So much for the saying, “This town ain’t big enough for both of us.” Apparently, there’s plenty of room in New York for both the Big East and the ACC.
One of the real curiosities in basketball circles heading into conference tournament week was how the ACC Tournament, making its first venture into Brooklyn, might affect the long-running Big East Tournament in Manhattan. Turns out the Big East, which celebrated its 35th year at Madison Square Garden, did just fine.
|The Big East sold out both the finals and semifinals at MSG.
The Big East not only protected its turf at MSG, the conference sold more tickets and made more money from its tournament than it had since reconfiguring its membership in 2013. Ticket sales for the Big East’s opening session were up 27 percent and its second day was up 23 percent (see chart). The semifinals and finals were sellouts at 19,812, giving the Big East an average attendance of 17,544 across all of its sessions.
In all, the tournament generated 15 percent more revenue this season than last, funds that are vital to the conference because it doesn’t sponsor football.
“Internally, it wasn’t so much about protecting our turf as it was about continuing the tradition and honoring the connection between the Big East and the Garden,” said Big East Commissioner Val Ackerman. “There’s a familiarity there that’s really important to us.”
Certainly, the Big East can’t resurrect the days of since-departed Syracuse and UConn battling conference holdovers like Georgetown and Villanova. The new 10-team league is a mix of traditional Catholic institutions along the East Coast mixed with the new schools from the Midwest — Butler, Creighton and Xavier.
Big East in the Big Apple
Big East tournament attendance at Madison Square Garden
Source: Big East Conference
But the metrics from the tournament earlier this month indicate that the reformed Big East is gaining traction, even with two of its marquee programs, Georgetown and St. John’s, mired in losing seasons.
“The new teams have really become part of the conference, more than just being members,” said Larry Jones, Fox Sports’ executive vice president of business. “It feels like they’re really invested now. Their fans showed up. It’s important that the conference is truly a 10-team conference. The atmosphere in the Garden was terrific.”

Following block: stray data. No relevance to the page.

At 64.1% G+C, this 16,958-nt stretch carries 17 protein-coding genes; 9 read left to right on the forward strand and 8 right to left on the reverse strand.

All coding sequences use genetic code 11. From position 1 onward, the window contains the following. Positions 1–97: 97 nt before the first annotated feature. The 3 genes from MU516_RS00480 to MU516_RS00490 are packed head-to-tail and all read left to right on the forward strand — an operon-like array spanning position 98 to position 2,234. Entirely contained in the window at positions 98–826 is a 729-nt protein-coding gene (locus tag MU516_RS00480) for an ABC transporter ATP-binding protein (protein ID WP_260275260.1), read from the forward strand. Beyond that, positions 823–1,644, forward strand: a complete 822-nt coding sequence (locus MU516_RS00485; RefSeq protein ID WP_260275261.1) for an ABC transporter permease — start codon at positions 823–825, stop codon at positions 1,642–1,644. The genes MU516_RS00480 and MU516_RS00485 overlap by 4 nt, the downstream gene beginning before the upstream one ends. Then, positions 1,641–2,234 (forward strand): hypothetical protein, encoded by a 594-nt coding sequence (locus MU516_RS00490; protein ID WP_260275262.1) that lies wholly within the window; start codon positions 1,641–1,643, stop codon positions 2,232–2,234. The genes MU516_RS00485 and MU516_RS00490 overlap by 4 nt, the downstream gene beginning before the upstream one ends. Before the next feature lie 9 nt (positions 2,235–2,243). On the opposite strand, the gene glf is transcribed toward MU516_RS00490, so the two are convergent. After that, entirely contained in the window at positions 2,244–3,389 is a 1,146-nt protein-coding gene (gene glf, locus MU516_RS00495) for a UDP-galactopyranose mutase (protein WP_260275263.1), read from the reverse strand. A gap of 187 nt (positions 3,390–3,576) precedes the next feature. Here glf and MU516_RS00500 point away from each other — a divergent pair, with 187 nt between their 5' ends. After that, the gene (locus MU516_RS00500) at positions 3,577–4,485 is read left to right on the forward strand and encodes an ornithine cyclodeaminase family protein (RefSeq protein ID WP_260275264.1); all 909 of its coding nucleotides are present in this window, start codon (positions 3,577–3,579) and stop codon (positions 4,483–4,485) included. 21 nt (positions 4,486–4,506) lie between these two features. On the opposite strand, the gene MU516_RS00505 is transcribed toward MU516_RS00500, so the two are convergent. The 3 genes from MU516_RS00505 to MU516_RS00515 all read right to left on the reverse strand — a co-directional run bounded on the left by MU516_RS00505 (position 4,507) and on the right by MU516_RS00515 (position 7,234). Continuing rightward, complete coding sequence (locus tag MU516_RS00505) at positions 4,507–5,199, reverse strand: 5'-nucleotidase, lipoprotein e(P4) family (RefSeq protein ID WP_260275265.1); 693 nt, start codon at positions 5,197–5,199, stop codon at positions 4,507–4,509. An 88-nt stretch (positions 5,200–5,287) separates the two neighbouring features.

Across town at Barclays Center, the ACC’s maiden voyage into the New York market was cheered as a success. Duke and Notre Dame gave the league an attractive championship game pitting two elite programs, while ESPN touted the Duke-North Carolina semifinal as the most-watched non-championship game ever played in any conference tournament.
Capacity crowds of 18,109 for those final two nights of the ACC’s event were the largest to ever see college basketball at Barclays. The league will return to Barclays next year.
“When you think about the power six leagues in basketball, it was unprecedented to have two tournaments in the same town,” said Stu Jackson, the Big East’s senior associate commissioner for men’s basketball. “We didn’t know what the impact would be, in terms of ticket sales and sponsorship dollars. As we got closer and saw how tickets were selling, we were confident.
“It struck me that both tournaments can coexist.”
The Big East also saw some sponsorship gains around the tournament. Jeep was back as presenting sponsor, and SoFi and Motorola were on board as new sponsors. Fox runs the corporate sponsorship program.
While FS1’s TV audience doesn’t compare with ESPN’s, the Big East did see progress. Through the semifinals, the tournament on FS1 was up 11 percent over 2016 (212,000 to 191,000) and up 40 percent over 2015 (212,000 to 151,000).